The ACLU report identifies significant racial disparities in searches by law enforcement in recent years, including:

  • Black and Latinx drivers were searched about 1.8 and 1.4 times more often, respectively, than white drivers.
  • Black and Latinx drivers were more likely to be asked to be searched, even though they were less likely to be found with contraband during consent searches than white drivers.

Frequently there are “Baseless traffic stops and inconsistent search standards that disproportionately affect Black and Latinx” motorists said Staff Attorney, Police Practices Project, ACLU of Illinois’ Rachel Murphy.

Yohnka said the ACLU’s focus right now is ending qualified immunity for police in Illinois. They have also tried, unsuccessfully thus far, to end consent searches during traffic violations. Yohnka believes the social climate and the political climate will serve to reform how law enforcement in America works, saying it is at the best place it ever has been in the history of the country.

“It is critical as we start to reimagine the way we want to do policing, that this law in particular (Illinois Vehicle Code (625 ILCS 5/12-503), seems like an easy one to take off the books to ensure that no one else is stopped because they have something hanging from their mirror,” Yohnka said. “There is a way to do enforcement of stickers without having police interaction.”

Ford said he will be speaking with Secretary of State Jesse White to come up with ways to do just that. He is also planning on speaking to the House Speaker, Representative Emanuel Welch and other members of the Illinois Black Caucus.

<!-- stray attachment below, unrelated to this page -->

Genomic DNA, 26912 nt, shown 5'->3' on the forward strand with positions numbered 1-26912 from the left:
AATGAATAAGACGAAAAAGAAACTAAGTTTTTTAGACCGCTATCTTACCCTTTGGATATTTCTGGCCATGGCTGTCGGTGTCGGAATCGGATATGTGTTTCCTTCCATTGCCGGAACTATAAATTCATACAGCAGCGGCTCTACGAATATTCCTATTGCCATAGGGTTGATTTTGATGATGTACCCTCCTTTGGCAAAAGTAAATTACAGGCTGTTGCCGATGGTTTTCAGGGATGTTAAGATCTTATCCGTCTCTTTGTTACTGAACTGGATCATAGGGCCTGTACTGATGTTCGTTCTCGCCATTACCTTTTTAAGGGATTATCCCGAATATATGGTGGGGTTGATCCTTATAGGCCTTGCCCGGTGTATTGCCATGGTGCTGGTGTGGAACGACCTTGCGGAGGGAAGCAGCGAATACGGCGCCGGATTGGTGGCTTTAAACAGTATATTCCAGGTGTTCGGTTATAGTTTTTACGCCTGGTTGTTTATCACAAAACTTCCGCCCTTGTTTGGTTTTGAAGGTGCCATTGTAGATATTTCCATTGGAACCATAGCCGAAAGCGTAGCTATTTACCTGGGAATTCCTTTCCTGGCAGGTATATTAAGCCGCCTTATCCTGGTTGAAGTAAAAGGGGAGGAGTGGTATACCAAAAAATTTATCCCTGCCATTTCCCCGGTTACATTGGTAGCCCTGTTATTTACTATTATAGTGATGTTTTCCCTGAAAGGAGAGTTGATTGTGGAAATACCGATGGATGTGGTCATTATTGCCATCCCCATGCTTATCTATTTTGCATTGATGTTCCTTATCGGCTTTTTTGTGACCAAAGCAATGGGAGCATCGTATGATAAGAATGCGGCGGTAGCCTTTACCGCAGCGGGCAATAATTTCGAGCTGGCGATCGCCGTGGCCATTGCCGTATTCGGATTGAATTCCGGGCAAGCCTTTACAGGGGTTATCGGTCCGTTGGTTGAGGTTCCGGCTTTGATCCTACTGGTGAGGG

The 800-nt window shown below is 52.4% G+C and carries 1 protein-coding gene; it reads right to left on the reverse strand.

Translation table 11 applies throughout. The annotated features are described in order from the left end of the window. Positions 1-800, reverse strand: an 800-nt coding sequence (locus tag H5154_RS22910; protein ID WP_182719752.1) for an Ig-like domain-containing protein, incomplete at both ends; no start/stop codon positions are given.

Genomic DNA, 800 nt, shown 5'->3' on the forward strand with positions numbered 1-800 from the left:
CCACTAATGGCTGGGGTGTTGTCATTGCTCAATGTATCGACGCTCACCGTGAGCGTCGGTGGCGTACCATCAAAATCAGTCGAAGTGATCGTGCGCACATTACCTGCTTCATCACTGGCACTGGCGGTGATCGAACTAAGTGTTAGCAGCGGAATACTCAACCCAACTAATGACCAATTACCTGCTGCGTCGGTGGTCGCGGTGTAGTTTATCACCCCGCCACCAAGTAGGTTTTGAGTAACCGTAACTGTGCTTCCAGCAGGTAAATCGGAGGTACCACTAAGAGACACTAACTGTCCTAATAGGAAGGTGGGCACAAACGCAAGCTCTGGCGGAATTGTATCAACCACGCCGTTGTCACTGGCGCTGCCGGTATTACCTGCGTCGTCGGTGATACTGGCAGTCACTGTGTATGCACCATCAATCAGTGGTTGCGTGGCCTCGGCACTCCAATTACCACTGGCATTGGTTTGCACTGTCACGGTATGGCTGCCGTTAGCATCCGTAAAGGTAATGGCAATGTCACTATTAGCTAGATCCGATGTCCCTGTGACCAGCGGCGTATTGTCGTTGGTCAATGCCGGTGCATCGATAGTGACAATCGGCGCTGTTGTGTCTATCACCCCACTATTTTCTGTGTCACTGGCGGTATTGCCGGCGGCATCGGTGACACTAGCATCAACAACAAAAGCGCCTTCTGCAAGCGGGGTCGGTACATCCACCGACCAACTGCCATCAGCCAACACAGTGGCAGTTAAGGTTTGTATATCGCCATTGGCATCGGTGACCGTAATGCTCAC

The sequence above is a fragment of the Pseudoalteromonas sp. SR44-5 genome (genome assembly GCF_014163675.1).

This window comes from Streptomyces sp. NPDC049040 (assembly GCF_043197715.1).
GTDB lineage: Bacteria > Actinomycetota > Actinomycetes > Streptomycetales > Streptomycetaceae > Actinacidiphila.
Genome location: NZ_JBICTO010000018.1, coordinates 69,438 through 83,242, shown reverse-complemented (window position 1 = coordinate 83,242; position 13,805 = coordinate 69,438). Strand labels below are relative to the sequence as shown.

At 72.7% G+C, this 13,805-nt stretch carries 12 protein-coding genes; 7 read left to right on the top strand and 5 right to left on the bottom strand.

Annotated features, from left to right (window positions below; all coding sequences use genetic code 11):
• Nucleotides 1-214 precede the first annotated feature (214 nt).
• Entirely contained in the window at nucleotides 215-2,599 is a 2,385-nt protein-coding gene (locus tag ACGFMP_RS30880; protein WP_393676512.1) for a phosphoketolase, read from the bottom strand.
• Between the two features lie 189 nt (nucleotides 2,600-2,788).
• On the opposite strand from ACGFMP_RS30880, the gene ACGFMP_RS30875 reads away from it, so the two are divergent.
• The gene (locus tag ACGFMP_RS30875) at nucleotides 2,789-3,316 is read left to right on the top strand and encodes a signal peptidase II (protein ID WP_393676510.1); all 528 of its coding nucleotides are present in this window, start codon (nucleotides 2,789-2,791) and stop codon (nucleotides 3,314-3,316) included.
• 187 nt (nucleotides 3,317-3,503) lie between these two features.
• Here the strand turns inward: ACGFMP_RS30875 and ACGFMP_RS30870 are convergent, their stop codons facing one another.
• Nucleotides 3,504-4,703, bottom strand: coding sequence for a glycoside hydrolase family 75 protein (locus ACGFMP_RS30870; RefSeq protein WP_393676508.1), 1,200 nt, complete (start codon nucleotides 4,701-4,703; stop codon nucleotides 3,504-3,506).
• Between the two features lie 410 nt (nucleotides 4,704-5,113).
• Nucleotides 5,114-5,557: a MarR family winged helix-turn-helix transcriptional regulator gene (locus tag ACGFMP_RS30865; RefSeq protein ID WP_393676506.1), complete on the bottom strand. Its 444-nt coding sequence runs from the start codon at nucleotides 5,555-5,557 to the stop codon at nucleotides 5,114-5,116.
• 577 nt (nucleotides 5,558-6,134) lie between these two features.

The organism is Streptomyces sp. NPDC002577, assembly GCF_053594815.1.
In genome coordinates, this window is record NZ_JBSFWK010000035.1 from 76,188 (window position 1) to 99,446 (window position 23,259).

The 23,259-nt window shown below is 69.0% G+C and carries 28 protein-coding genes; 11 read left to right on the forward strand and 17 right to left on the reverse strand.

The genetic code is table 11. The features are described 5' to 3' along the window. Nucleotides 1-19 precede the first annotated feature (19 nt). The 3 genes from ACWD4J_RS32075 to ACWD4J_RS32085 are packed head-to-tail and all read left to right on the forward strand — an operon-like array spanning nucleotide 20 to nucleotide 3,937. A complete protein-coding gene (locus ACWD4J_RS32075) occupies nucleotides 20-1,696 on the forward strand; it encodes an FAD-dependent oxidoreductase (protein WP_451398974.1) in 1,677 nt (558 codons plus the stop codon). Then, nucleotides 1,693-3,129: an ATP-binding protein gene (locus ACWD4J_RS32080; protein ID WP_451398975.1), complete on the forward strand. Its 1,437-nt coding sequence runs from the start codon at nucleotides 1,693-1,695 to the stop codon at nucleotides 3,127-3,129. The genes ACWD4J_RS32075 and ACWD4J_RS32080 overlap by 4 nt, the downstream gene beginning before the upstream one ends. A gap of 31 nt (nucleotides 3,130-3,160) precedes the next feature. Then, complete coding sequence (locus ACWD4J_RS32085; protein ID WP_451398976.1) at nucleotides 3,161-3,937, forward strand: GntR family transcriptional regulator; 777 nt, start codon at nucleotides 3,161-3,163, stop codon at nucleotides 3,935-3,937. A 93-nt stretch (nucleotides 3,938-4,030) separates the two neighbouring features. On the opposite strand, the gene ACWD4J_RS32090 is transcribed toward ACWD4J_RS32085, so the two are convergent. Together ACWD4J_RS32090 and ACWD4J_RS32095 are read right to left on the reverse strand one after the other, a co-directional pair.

According to the Illinois Vehicle Code (625 ILCS 5/12-503):

“No person shall drive a motor vehicle with any objects placed or suspended between the driver and the front windshield, rear window, side wings or side windows immediately adjacent to each side of the driver which materially obstruct the driver’s view.”

One of the most popular car air fresheners is Little Trees, manufactured by CAR-FRESHNER Corporation of Watertown, New York.

The company has several alternative products that customers can use, with the addition of other air freshening solutions like Fresh Link, Vent Wrap, and Fiber Can. These products offer a choice in style while still delivering the fragrance that consumers want, according to the company’s website.

However, their most popular product remains the one sold in gas stations, automotive stores and online, the Little Trees, which comes with a string at the top used to hang in your vehicle.

Most people conveniently hang it over the rearview mirror, but it can also be safely hung in most vehicles on the hangar hooks that are generally located on the side above the rear door window.

There is no warning or mention on the product packaging, nor on the company website that hanging the Little Trees over the rearview mirror might be illegal in your state. The Crusader reached out to the company via phone on April 21 seeking comment, but no one was available to comment and our messages via email were never returned.

“Police have all these laws that they are supposed to enforce. But we have too many petty laws on the books that allow them to harass people,” Ford said. “Laws that we know if they were not there, our streets would be just as safe.”